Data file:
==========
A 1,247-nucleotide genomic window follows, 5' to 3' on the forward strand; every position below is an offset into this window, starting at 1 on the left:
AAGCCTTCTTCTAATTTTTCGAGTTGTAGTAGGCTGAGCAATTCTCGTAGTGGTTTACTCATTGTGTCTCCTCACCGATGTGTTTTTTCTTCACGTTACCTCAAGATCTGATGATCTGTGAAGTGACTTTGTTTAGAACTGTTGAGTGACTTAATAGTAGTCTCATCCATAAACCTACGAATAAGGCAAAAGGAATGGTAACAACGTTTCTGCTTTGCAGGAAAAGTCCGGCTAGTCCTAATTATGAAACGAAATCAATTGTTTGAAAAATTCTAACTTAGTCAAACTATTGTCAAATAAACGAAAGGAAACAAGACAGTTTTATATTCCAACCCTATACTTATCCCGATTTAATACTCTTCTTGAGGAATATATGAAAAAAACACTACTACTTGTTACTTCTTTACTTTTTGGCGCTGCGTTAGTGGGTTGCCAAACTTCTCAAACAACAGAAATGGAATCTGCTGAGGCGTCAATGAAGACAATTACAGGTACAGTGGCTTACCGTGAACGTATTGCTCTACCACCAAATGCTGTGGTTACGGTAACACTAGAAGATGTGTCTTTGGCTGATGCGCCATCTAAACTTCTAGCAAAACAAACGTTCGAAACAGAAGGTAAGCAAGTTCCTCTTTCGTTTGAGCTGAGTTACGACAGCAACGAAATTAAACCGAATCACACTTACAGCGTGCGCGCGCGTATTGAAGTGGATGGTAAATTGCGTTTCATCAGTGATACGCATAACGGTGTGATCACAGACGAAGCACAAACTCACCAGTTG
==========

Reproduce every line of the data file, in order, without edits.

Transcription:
A 1,247-nucleotide genomic window follows, 5' to 3' on the forward strand; every position below is an offset into this window, starting at 1 on the left:
AAGCCTTCTTCTAATTTTTCGAGTTGTAGTAGGCTGAGCAATTCTCGTAGTGGTTTACTCATTGTGTCTCCTCACCGATGTGTTTTTTCTTCACGTTACCTCAAGATCTGATGATCTGTGAAGTGACTTTGTTTAGAACTGTTGAGTGACTTAATAGTAGTCTCATCCATAAACCTACGAATAAGGCAAAAGGAATGGTAACAACGTTTCTGCTTTGCAGGAAAAGTCCGGCTAGTCCTAATTATGAAACGAAATCAATTGTTTGAAAAATTCTAACTTAGTCAAACTATTGTCAAATAAACGAAAGGAAACAAGACAGTTTTATATTCCAACCCTATACTTATCCCGATTTAATACTCTTCTTGAGGAATATATGAAAAAAACACTACTACTTGTTACTTCTTTACTTTTTGGCGCTGCGTTAGTGGGTTGCCAAACTTCTCAAACAACAGAAATGGAATCTGCTGAGGCGTCAATGAAGACAATTACAGGTACAGTGGCTTACCGTGAACGTATTGCTCTACCACCAAATGCTGTGGTTACGGTAACACTAGAAGATGTGTCTTTGGCTGATGCGCCATCTAAACTTCTAGCAAAACAAACGTTCGAAACAGAAGGTAAGCAAGTTCCTCTTTCGTTTGAGCTGAGTTACGACAGCAACGAAATTAAACCGAATCACACTTACAGCGTGCGCGCGCGTATTGAAGTGGATGGTAAATTGCGTTTCATCAGTGATACGCATAACGGTGTGATCACAGACGAAGCACAAACTCACCAGTTG